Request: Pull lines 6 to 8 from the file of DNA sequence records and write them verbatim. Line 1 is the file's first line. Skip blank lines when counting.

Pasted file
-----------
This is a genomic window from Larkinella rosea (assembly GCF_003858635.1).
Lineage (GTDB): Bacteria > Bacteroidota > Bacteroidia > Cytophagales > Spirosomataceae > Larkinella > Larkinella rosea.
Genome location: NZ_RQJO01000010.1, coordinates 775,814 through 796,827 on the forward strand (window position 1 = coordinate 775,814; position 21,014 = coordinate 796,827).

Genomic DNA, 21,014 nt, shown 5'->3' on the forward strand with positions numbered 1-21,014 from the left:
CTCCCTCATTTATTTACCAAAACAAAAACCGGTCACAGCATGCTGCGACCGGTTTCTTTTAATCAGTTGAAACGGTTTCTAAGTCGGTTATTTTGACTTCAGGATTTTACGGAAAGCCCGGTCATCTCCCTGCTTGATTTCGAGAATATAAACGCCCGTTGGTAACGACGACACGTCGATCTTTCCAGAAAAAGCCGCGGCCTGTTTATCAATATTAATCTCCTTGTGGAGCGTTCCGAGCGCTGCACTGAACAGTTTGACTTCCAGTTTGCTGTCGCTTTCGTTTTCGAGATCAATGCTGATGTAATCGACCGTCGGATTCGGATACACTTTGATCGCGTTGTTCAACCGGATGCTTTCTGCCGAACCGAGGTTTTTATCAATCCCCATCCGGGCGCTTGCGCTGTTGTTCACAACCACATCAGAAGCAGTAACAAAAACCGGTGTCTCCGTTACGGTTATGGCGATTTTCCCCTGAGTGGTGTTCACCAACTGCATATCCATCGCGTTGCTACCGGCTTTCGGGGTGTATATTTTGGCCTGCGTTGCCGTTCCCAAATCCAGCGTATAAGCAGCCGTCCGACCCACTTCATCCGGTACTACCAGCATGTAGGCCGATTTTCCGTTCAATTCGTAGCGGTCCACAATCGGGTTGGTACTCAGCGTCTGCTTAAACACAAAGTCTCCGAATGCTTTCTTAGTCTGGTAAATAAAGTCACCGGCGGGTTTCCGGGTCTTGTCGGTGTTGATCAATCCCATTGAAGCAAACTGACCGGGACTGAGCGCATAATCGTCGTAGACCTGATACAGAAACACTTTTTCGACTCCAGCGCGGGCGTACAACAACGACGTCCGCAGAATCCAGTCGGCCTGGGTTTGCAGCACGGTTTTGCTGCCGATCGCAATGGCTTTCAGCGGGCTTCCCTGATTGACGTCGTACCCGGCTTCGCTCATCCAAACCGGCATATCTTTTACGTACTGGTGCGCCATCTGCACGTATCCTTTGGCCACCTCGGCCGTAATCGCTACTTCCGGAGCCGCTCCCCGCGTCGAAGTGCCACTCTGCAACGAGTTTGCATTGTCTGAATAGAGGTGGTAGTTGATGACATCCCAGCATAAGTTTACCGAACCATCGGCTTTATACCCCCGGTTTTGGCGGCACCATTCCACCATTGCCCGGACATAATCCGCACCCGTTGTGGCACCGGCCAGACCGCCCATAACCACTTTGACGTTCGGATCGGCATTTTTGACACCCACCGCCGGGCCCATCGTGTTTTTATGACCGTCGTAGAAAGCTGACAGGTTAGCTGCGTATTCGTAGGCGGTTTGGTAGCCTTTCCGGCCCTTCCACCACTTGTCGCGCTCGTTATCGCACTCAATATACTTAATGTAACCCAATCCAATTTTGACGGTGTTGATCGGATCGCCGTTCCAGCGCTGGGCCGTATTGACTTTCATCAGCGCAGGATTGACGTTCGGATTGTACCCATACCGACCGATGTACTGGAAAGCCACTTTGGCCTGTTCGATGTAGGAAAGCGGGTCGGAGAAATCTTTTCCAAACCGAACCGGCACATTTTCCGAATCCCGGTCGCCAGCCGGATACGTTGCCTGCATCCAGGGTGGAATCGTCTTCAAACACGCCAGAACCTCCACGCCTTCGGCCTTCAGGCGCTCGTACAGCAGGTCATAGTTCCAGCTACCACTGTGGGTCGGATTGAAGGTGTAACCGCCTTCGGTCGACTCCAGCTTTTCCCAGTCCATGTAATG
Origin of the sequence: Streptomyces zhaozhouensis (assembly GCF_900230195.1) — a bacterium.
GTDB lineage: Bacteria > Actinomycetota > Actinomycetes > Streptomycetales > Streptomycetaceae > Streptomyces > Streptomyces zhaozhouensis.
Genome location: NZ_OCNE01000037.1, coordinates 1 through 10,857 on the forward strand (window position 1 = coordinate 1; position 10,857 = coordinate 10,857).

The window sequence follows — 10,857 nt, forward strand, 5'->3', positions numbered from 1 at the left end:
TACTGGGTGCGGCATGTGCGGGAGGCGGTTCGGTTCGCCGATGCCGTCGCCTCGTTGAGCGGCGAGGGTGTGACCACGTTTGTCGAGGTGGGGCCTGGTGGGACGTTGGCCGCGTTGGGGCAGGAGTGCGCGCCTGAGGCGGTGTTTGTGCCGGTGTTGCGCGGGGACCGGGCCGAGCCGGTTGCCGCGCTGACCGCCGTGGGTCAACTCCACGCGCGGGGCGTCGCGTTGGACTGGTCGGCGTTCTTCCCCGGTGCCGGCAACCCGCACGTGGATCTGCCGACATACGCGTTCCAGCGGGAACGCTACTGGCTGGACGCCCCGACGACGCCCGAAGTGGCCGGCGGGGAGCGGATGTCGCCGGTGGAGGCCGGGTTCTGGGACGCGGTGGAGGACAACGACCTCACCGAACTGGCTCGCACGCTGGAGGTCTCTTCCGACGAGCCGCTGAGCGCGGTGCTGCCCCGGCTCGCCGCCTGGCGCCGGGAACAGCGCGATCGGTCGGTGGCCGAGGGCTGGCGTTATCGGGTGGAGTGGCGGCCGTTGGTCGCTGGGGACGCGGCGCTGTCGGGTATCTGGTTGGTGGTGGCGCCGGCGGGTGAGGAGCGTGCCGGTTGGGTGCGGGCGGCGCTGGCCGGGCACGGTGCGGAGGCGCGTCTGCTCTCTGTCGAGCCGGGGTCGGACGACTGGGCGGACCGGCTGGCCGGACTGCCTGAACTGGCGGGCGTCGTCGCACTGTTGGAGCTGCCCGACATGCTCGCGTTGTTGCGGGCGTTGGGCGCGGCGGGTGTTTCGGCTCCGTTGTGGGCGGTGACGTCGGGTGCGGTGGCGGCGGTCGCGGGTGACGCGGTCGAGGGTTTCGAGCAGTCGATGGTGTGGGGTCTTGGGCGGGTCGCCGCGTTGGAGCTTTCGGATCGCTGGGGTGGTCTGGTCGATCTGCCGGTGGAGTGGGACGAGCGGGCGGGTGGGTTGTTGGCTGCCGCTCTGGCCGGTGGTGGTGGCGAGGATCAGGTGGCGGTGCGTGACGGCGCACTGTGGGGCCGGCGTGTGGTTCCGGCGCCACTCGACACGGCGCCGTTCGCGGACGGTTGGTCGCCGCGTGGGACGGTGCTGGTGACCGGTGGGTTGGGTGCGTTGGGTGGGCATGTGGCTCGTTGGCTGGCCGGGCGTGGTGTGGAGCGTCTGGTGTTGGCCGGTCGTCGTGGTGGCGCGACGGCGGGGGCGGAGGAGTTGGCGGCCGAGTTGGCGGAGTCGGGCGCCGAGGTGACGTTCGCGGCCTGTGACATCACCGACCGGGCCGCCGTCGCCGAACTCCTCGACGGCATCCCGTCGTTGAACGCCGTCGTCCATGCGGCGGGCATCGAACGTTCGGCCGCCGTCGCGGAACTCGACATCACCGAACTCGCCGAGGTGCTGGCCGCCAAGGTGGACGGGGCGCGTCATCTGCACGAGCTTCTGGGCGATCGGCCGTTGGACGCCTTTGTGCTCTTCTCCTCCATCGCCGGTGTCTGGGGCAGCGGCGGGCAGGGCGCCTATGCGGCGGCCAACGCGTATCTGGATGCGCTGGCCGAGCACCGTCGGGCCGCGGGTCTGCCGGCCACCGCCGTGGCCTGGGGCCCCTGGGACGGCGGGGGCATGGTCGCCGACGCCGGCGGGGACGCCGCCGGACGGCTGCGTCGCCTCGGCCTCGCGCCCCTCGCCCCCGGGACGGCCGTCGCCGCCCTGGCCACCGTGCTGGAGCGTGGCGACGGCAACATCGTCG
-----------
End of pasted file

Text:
Origin of the sequence: Streptomyces zhaozhouensis (assembly GCF_900230195.1) — a bacterium.
GTDB lineage: Bacteria > Actinomycetota > Actinomycetes > Streptomycetales > Streptomycetaceae > Streptomyces > Streptomyces zhaozhouensis.
Genome location: NZ_OCNE01000037.1, coordinates 1 through 10,857 on the forward strand (window position 1 = coordinate 1; position 10,857 = coordinate 10,857).